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God's Work in Progress
Mt. 16:21-28
HW in HI

I hear everything went pretty well in my absence. Except that last week Reg decided to preach on this week’s gospel. I spent some time wondering about that, whether maybe this week I wanted to preach on next week’s gospel and so on. But I decided we’d run into a problem right around a week before Christmas when I’d be on the gospel where Mary brings forth a new born babe and wraps him in swaddling clothes. And then there’s Easter – I’d be preaching the resurrection on Palm Sunday.

The disciple Peter is again front and center this week. Peter is the guy that always has something to say. He has a powerful response to Jesus when he is asked, “Who do you say that I am?” Peter says that Jesus is the Messiah, the Son of the living God. He doesn’t equivocate, he just flat out says it. This is Peter’s viewpoint: he has found God on earth. Somehow the unthinkable has happened, and here he is, right next to the Messiah. And the messiah begins to explain that he will suffer – actually that he will undergo great suffering. Peter reacts as most of us might, he cries out, “No!” I guess today we would say that he is in denial. How many of us have heard of the approaching death of a loved one and cried out, “No! This can’t be happening!?” Probably most of would react just like that.

Jesus doesn’t respond with great compassion. He says, basically, get out of my way. The CEV puts it this way: “Peter took Jesus aside and told him to stop talking like that. He said, ‘God would never let this happen to you, Lord!’ Jesus turned to Peter and said, ‘Satan, get away from me! You’re in my way because you think like everyone else and not like God.’”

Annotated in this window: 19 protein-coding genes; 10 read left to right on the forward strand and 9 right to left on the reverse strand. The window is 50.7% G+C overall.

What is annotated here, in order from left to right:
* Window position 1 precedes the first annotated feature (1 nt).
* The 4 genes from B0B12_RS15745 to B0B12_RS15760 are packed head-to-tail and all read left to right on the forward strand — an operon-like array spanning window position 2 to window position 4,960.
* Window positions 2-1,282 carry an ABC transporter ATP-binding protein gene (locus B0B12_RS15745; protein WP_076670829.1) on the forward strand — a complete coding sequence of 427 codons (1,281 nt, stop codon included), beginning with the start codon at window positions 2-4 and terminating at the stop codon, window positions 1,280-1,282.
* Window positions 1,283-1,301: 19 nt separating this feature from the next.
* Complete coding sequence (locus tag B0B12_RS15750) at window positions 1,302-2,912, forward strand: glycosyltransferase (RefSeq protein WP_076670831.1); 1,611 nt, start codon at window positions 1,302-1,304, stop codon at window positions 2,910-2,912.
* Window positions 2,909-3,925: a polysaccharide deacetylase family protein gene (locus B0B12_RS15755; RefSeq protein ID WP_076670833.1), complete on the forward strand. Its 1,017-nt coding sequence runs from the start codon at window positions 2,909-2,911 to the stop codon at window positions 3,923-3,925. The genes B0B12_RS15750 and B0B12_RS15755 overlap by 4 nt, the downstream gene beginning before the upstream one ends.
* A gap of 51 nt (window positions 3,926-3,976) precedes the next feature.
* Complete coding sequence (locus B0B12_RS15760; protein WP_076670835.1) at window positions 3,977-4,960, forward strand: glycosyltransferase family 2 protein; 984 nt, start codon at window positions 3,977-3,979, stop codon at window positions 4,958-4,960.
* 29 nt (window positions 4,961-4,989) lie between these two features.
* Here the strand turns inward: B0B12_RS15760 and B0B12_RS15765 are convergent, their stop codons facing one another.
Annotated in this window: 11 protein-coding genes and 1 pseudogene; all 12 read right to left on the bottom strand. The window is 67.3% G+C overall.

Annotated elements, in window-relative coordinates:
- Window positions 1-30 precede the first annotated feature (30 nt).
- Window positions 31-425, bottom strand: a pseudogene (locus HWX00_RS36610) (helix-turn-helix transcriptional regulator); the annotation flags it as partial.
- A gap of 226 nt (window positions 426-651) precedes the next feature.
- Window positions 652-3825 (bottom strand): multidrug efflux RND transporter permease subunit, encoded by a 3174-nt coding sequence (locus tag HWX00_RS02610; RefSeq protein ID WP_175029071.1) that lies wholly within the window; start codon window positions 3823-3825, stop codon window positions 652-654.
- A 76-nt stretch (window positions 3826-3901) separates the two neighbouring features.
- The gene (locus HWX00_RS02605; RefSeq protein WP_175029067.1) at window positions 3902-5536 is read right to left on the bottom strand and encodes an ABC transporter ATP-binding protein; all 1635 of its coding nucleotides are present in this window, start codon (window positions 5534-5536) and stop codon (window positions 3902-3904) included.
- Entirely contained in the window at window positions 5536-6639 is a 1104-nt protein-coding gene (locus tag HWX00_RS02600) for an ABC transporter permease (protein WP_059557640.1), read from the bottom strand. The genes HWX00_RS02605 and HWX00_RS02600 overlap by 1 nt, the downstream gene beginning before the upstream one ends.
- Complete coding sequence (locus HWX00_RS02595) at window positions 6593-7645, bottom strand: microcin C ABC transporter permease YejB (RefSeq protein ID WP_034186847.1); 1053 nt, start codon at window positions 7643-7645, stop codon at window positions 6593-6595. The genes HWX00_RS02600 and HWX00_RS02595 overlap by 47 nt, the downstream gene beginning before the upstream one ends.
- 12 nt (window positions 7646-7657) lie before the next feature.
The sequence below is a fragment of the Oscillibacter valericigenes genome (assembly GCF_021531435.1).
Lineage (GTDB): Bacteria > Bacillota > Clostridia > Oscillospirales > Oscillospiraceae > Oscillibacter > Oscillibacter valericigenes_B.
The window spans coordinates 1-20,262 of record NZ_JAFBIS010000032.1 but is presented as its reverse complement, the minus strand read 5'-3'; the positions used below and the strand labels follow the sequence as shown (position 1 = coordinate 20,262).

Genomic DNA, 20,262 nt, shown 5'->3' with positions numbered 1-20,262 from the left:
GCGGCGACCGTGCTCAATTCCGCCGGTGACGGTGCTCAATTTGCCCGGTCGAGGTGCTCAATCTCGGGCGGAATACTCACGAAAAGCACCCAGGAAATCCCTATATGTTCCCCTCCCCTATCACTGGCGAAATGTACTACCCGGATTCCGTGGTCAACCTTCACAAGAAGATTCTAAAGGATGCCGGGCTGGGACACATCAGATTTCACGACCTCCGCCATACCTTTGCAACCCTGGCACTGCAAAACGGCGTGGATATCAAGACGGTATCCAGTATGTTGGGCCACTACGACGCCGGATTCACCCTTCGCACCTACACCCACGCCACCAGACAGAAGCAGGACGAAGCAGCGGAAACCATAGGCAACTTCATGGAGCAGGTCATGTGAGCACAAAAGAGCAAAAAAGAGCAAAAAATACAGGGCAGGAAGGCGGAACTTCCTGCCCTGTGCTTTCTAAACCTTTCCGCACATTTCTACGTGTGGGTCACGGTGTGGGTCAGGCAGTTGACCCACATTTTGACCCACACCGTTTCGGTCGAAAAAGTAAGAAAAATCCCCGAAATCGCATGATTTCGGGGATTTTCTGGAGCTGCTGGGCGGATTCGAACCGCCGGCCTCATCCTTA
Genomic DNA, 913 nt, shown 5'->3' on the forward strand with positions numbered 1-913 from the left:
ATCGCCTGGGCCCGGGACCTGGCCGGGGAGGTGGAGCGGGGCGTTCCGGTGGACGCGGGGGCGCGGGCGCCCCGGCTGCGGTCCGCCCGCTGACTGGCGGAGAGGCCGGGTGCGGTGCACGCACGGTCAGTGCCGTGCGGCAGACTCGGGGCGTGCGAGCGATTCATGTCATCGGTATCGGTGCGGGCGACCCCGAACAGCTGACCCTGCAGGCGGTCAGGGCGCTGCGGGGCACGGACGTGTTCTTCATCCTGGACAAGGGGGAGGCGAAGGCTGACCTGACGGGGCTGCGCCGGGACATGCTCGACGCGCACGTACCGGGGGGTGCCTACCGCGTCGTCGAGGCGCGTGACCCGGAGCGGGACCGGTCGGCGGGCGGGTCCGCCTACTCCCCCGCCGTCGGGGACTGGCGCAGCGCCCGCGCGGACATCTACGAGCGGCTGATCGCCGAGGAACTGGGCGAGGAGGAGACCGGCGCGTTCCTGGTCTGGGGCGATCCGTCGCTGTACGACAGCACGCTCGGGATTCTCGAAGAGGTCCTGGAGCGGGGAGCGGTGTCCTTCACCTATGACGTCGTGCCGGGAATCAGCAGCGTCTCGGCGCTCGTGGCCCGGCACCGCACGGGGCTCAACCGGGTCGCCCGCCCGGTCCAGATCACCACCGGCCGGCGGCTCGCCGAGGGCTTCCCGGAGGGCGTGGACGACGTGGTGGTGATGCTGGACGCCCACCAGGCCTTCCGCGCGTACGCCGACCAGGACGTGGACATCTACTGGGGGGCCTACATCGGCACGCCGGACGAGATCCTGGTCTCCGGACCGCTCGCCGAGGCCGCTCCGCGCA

Time and again Scripture tells us that God doesn’t think the way we think. The psalmist quotes God as saying, “Your ways are not my ways.” What would it take for us to think like God?

We have a model of Godly thinking in the life of Christ. Peter thought exactly what you and i would have thought, “No, don’t hand yourself over to death and suffering. Get out while the getting is good. Don’t do it!” And then we have the thinking of God, the thinking of Jesus. I will stretch myself as far as possible for you, even to the point of breaking. I will do this because you are worth it.

Those are the powerful thoughts of the Savior: you are worth it. I will save you. I will sacrifice everything.

Sacrifice. Sacrifice doesn’t come easily. I wonder: for whom are you willing to sacrifice? For whom would I sacrifice? And just how much would we sacrifice? A few dollars? A couple of hours? Our lives?

Jesus said, “Greater love has no man than this, that a man lay down his life for his friends.” (John 15:13) Sometimes that is exactly the sacrifice that is called for. At the dreadful tragic shooting in Columbine High School last Spring, one teacher safely shepherded many of the students to safety, only to lose his own life to the bullets of one of the gunmen. And so he laid down his life for his friends. Human thinking would have been more along the lines of Saddam Hussein who used human beings as shields. But that teacher was Dave Sanders, and he used his own body as a shield.